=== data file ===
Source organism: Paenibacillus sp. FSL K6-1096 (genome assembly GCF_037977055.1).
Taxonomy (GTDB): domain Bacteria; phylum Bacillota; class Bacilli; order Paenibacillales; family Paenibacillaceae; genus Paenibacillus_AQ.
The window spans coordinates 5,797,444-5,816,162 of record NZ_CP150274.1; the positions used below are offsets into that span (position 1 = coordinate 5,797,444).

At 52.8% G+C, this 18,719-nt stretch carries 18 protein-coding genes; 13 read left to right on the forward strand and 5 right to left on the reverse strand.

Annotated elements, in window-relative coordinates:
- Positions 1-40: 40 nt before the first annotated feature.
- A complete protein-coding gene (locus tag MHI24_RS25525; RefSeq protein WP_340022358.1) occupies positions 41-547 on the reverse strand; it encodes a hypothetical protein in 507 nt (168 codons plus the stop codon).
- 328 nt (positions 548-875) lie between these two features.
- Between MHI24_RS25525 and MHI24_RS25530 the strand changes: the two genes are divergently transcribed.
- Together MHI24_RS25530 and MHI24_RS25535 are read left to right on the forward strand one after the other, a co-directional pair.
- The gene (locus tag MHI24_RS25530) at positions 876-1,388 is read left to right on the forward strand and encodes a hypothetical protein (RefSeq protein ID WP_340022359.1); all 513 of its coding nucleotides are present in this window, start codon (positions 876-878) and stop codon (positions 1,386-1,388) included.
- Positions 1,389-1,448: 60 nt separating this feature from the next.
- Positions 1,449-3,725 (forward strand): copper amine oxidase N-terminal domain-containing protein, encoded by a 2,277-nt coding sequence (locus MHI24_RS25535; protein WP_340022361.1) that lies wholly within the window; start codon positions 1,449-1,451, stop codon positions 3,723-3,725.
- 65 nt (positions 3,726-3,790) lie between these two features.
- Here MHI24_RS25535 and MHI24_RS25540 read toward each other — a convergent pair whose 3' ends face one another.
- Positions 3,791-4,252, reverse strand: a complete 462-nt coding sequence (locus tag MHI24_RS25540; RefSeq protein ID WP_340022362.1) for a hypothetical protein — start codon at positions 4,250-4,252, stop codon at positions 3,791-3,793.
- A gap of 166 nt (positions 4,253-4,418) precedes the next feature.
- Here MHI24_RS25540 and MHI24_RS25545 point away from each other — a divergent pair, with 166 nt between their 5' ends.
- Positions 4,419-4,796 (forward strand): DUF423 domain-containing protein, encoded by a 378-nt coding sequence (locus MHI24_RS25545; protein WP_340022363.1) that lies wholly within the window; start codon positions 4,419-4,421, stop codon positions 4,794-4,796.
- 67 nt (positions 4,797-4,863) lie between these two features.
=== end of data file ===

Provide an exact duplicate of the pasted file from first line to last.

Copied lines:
Source organism: Paenibacillus sp. FSL K6-1096 (genome assembly GCF_037977055.1).
Taxonomy (GTDB): domain Bacteria; phylum Bacillota; class Bacilli; order Paenibacillales; family Paenibacillaceae; genus Paenibacillus_AQ.
The window spans coordinates 5,797,444-5,816,162 of record NZ_CP150274.1; the positions used below are offsets into that span (position 1 = coordinate 5,797,444).

At 52.8% G+C, this 18,719-nt stretch carries 18 protein-coding genes; 13 read left to right on the forward strand and 5 right to left on the reverse strand.

Annotated elements, in window-relative coordinates:
- Positions 1-40: 40 nt before the first annotated feature.
- A complete protein-coding gene (locus tag MHI24_RS25525; RefSeq protein WP_340022358.1) occupies positions 41-547 on the reverse strand; it encodes a hypothetical protein in 507 nt (168 codons plus the stop codon).
- 328 nt (positions 548-875) lie between these two features.
- Between MHI24_RS25525 and MHI24_RS25530 the strand changes: the two genes are divergently transcribed.
- Together MHI24_RS25530 and MHI24_RS25535 are read left to right on the forward strand one after the other, a co-directional pair.
- The gene (locus tag MHI24_RS25530) at positions 876-1,388 is read left to right on the forward strand and encodes a hypothetical protein (RefSeq protein ID WP_340022359.1); all 513 of its coding nucleotides are present in this window, start codon (positions 876-878) and stop codon (positions 1,386-1,388) included.
- Positions 1,389-1,448: 60 nt separating this feature from the next.
- Positions 1,449-3,725 (forward strand): copper amine oxidase N-terminal domain-containing protein, encoded by a 2,277-nt coding sequence (locus MHI24_RS25535; protein WP_340022361.1) that lies wholly within the window; start codon positions 1,449-1,451, stop codon positions 3,723-3,725.
- 65 nt (positions 3,726-3,790) lie between these two features.
- Here MHI24_RS25535 and MHI24_RS25540 read toward each other — a convergent pair whose 3' ends face one another.
- Positions 3,791-4,252, reverse strand: a complete 462-nt coding sequence (locus tag MHI24_RS25540; RefSeq protein ID WP_340022362.1) for a hypothetical protein — start codon at positions 4,250-4,252, stop codon at positions 3,791-3,793.
- A gap of 166 nt (positions 4,253-4,418) precedes the next feature.
- Here MHI24_RS25540 and MHI24_RS25545 point away from each other — a divergent pair, with 166 nt between their 5' ends.
- Positions 4,419-4,796 (forward strand): DUF423 domain-containing protein, encoded by a 378-nt coding sequence (locus MHI24_RS25545; protein WP_340022363.1) that lies wholly within the window; start codon positions 4,419-4,421, stop codon positions 4,794-4,796.
- 67 nt (positions 4,797-4,863) lie between these two features.